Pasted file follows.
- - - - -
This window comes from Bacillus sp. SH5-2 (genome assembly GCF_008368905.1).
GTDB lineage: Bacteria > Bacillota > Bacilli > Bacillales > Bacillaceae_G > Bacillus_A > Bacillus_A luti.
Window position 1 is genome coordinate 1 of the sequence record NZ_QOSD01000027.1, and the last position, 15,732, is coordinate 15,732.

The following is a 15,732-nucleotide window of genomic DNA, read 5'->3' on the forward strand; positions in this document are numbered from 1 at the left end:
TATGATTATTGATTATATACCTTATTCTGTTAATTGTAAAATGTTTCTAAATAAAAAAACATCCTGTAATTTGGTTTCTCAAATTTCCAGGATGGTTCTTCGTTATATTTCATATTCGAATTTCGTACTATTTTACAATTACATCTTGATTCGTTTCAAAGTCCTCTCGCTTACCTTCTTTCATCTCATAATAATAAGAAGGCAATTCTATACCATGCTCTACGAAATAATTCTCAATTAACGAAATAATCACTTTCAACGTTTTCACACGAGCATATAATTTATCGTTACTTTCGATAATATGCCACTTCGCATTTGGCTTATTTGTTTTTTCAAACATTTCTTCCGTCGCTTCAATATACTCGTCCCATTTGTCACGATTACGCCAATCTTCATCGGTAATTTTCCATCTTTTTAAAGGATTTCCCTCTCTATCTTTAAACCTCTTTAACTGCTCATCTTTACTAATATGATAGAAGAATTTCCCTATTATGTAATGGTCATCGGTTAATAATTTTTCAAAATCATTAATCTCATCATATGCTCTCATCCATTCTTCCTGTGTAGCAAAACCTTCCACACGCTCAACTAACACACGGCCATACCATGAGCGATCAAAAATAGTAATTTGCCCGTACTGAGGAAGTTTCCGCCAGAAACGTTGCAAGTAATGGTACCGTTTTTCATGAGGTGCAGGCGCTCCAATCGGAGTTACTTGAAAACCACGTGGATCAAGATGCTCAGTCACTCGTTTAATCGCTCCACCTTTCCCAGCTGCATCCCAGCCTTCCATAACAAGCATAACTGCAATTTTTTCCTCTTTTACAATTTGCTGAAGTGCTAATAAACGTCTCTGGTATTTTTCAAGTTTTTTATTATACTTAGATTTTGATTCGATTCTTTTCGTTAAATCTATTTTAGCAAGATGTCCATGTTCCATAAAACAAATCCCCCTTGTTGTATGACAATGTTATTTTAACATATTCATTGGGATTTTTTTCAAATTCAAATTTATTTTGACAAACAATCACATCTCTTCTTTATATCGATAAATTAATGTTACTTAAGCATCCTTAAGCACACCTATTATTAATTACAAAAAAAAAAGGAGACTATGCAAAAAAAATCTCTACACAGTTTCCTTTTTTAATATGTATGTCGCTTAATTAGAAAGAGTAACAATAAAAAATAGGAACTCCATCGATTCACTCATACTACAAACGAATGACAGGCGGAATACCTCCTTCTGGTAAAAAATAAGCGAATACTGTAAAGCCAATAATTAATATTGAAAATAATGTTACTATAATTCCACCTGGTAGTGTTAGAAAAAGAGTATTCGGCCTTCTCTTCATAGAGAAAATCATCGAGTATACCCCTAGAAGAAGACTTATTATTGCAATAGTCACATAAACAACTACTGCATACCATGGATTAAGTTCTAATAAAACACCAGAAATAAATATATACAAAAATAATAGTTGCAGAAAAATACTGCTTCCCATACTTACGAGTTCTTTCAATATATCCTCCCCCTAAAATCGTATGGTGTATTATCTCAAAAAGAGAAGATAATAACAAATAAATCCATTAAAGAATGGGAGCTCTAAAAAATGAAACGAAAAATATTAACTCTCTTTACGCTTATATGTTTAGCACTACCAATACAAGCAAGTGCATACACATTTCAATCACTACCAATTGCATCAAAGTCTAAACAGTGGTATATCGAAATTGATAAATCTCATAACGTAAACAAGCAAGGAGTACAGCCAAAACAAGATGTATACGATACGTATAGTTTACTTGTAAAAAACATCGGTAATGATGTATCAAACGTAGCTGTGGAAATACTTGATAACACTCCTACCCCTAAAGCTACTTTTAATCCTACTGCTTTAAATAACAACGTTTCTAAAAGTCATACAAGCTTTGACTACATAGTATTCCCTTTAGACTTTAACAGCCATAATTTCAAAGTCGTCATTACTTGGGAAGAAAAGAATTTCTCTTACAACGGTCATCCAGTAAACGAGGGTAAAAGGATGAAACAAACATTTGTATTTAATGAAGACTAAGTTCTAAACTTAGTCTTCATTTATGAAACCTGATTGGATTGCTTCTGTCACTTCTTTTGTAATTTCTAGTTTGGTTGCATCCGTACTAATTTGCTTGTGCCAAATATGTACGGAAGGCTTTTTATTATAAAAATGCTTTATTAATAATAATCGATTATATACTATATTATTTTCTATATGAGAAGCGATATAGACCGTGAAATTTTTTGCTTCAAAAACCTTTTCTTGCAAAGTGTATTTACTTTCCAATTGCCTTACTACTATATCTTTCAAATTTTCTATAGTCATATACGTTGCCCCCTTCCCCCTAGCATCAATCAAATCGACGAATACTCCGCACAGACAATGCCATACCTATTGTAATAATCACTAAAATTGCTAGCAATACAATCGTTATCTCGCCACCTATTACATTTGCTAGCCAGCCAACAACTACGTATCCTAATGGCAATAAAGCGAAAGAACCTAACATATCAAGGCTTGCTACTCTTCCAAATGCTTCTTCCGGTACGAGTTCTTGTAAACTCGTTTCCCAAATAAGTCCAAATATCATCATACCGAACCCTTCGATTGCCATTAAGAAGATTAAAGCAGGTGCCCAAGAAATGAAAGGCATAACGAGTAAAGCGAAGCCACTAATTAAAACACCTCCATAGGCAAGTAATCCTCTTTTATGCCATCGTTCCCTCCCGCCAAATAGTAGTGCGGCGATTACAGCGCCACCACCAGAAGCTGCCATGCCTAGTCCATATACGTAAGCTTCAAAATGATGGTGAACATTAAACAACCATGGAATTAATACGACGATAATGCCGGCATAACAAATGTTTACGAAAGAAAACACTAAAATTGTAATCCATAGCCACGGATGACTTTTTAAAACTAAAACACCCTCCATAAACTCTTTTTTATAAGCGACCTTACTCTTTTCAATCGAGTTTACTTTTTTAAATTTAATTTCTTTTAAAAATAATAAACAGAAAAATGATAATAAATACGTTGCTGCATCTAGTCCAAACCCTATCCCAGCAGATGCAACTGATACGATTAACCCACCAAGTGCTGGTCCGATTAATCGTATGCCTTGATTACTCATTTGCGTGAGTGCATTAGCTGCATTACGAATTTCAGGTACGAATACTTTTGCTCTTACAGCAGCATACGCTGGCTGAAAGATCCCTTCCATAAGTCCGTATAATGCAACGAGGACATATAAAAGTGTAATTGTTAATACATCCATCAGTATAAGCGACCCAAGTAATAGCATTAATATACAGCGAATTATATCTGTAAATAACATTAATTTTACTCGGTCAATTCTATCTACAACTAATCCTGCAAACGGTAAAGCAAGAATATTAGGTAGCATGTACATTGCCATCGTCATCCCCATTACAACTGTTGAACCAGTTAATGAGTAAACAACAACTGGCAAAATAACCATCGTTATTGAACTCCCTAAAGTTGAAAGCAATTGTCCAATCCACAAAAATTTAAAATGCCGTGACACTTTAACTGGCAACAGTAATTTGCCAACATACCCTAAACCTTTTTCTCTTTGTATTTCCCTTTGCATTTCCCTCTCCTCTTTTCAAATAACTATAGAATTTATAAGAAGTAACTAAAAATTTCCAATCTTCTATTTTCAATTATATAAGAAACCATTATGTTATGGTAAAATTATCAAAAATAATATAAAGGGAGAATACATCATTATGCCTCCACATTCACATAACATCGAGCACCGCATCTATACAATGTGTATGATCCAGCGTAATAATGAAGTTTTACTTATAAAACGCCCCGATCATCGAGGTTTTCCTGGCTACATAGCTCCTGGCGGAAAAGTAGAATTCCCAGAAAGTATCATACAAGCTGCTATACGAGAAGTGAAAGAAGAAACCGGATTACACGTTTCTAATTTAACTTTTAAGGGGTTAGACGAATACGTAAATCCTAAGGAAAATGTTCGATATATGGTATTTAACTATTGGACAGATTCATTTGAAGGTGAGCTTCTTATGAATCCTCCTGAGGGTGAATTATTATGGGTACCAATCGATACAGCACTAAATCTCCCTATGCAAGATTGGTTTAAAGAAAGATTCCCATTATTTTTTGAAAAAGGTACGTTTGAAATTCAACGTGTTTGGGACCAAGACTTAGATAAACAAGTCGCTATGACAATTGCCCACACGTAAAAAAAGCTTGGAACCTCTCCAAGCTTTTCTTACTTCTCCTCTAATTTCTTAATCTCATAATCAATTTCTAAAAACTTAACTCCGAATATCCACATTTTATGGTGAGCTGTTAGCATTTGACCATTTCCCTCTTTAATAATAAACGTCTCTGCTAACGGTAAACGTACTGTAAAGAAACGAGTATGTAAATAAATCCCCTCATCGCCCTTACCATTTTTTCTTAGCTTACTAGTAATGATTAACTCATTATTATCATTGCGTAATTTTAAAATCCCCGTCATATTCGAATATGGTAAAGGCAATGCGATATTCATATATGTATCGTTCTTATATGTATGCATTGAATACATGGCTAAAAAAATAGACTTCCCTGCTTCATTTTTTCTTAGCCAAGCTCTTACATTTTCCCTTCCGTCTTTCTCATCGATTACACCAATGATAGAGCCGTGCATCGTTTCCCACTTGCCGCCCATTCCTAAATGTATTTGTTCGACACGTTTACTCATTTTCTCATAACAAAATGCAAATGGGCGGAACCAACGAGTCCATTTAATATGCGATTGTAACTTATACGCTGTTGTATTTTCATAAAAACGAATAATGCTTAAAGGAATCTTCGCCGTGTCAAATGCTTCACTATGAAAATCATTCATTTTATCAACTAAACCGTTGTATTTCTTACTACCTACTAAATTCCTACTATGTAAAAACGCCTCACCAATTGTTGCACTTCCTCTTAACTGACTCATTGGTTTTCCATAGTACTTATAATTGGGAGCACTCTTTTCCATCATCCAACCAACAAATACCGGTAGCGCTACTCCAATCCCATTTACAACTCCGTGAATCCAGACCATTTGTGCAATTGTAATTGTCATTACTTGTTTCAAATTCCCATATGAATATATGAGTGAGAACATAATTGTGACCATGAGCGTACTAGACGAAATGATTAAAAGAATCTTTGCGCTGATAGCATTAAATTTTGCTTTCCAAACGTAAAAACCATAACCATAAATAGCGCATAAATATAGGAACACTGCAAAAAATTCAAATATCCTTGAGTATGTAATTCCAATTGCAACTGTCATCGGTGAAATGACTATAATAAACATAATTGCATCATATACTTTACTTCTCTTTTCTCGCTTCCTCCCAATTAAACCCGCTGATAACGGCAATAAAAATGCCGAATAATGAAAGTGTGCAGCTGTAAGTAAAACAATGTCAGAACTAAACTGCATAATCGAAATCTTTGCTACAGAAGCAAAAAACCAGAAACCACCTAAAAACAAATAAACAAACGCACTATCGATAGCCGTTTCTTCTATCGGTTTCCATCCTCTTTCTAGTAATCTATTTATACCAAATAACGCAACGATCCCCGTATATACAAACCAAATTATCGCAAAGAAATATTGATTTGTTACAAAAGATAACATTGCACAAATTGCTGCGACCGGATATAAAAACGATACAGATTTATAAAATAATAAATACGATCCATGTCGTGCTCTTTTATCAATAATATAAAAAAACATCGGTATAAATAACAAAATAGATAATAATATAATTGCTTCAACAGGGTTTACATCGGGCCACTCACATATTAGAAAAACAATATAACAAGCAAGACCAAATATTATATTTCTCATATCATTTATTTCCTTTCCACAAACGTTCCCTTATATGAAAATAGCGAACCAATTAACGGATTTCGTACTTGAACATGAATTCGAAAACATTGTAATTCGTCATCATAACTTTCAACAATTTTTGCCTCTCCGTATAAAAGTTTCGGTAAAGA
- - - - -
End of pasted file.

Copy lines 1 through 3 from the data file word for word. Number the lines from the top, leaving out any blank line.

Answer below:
This window comes from Bacillus sp. SH5-2 (genome assembly GCF_008368905.1).
GTDB lineage: Bacteria > Bacillota > Bacilli > Bacillales > Bacillaceae_G > Bacillus_A > Bacillus_A luti.
Window position 1 is genome coordinate 1 of the sequence record NZ_QOSD01000027.1, and the last position, 15,732, is coordinate 15,732.